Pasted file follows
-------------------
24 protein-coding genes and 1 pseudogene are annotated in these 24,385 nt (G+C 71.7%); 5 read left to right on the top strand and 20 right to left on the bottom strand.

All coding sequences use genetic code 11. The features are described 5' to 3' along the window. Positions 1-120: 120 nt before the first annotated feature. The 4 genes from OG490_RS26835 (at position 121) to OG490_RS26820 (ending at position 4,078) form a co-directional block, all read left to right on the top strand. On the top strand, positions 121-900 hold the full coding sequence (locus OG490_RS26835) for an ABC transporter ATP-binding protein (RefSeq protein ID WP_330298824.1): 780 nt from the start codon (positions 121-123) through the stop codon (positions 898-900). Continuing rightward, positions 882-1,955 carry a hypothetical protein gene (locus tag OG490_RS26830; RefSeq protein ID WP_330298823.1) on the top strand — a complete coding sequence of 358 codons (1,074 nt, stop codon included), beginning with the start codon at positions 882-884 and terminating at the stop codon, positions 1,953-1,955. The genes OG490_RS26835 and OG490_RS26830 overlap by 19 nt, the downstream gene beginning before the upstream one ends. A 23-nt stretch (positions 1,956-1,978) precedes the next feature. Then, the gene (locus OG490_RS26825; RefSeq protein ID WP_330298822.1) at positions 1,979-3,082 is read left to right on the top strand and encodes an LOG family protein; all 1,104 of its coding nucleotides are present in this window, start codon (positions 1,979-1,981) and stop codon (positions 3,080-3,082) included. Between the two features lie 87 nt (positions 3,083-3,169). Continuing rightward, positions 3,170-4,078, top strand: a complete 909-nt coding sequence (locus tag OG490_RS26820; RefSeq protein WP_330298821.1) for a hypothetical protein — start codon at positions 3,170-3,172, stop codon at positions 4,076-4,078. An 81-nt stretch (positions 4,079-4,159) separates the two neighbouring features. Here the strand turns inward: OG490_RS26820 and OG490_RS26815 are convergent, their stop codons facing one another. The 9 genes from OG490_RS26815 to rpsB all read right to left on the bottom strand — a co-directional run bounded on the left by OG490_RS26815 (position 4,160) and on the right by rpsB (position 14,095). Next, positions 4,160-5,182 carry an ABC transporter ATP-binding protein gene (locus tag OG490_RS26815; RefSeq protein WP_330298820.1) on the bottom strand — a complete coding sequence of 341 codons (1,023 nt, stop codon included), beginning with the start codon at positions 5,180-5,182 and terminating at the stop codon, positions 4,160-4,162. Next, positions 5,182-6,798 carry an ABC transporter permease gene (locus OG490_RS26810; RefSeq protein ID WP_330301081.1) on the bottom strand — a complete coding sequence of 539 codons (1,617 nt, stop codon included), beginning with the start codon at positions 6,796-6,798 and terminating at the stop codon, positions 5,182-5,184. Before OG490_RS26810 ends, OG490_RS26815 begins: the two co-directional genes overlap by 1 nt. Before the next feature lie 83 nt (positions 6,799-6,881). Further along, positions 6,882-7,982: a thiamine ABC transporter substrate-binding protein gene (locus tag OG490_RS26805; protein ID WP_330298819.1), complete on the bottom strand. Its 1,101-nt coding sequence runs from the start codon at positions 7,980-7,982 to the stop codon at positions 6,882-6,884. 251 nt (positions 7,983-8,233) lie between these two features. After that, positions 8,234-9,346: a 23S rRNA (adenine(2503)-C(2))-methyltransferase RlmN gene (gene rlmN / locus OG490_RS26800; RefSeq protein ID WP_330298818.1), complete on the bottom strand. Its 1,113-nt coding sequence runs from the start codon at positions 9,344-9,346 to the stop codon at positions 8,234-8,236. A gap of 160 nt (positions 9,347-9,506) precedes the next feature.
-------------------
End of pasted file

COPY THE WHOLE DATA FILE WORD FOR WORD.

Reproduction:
24 protein-coding genes and 1 pseudogene are annotated in these 24,385 nt (G+C 71.7%); 5 read left to right on the top strand and 20 right to left on the bottom strand.

All coding sequences use genetic code 11. The features are described 5' to 3' along the window. Positions 1-120: 120 nt before the first annotated feature. The 4 genes from OG490_RS26835 (at position 121) to OG490_RS26820 (ending at position 4,078) form a co-directional block, all read left to right on the top strand. On the top strand, positions 121-900 hold the full coding sequence (locus OG490_RS26835) for an ABC transporter ATP-binding protein (RefSeq protein ID WP_330298824.1): 780 nt from the start codon (positions 121-123) through the stop codon (positions 898-900). Continuing rightward, positions 882-1,955 carry a hypothetical protein gene (locus tag OG490_RS26830; RefSeq protein ID WP_330298823.1) on the top strand — a complete coding sequence of 358 codons (1,074 nt, stop codon included), beginning with the start codon at positions 882-884 and terminating at the stop codon, positions 1,953-1,955. The genes OG490_RS26835 and OG490_RS26830 overlap by 19 nt, the downstream gene beginning before the upstream one ends. A 23-nt stretch (positions 1,956-1,978) precedes the next feature. Then, the gene (locus OG490_RS26825; RefSeq protein ID WP_330298822.1) at positions 1,979-3,082 is read left to right on the top strand and encodes an LOG family protein; all 1,104 of its coding nucleotides are present in this window, start codon (positions 1,979-1,981) and stop codon (positions 3,080-3,082) included. Between the two features lie 87 nt (positions 3,083-3,169). Continuing rightward, positions 3,170-4,078, top strand: a complete 909-nt coding sequence (locus tag OG490_RS26820; RefSeq protein WP_330298821.1) for a hypothetical protein — start codon at positions 3,170-3,172, stop codon at positions 4,076-4,078. An 81-nt stretch (positions 4,079-4,159) separates the two neighbouring features. Here the strand turns inward: OG490_RS26820 and OG490_RS26815 are convergent, their stop codons facing one another. The 9 genes from OG490_RS26815 to rpsB all read right to left on the bottom strand — a co-directional run bounded on the left by OG490_RS26815 (position 4,160) and on the right by rpsB (position 14,095). Next, positions 4,160-5,182 carry an ABC transporter ATP-binding protein gene (locus tag OG490_RS26815; RefSeq protein WP_330298820.1) on the bottom strand — a complete coding sequence of 341 codons (1,023 nt, stop codon included), beginning with the start codon at positions 5,180-5,182 and terminating at the stop codon, positions 4,160-4,162. Next, positions 5,182-6,798 carry an ABC transporter permease gene (locus OG490_RS26810; RefSeq protein ID WP_330301081.1) on the bottom strand — a complete coding sequence of 539 codons (1,617 nt, stop codon included), beginning with the start codon at positions 6,796-6,798 and terminating at the stop codon, positions 5,182-5,184. Before OG490_RS26810 ends, OG490_RS26815 begins: the two co-directional genes overlap by 1 nt. Before the next feature lie 83 nt (positions 6,799-6,881). Further along, positions 6,882-7,982: a thiamine ABC transporter substrate-binding protein gene (locus tag OG490_RS26805; protein ID WP_330298819.1), complete on the bottom strand. Its 1,101-nt coding sequence runs from the start codon at positions 7,980-7,982 to the stop codon at positions 6,882-6,884. 251 nt (positions 7,983-8,233) lie between these two features. After that, positions 8,234-9,346: a 23S rRNA (adenine(2503)-C(2))-methyltransferase RlmN gene (gene rlmN / locus OG490_RS26800; RefSeq protein ID WP_330298818.1), complete on the bottom strand. Its 1,113-nt coding sequence runs from the start codon at positions 9,344-9,346 to the stop codon at positions 8,234-8,236. A gap of 160 nt (positions 9,347-9,506) precedes the next feature.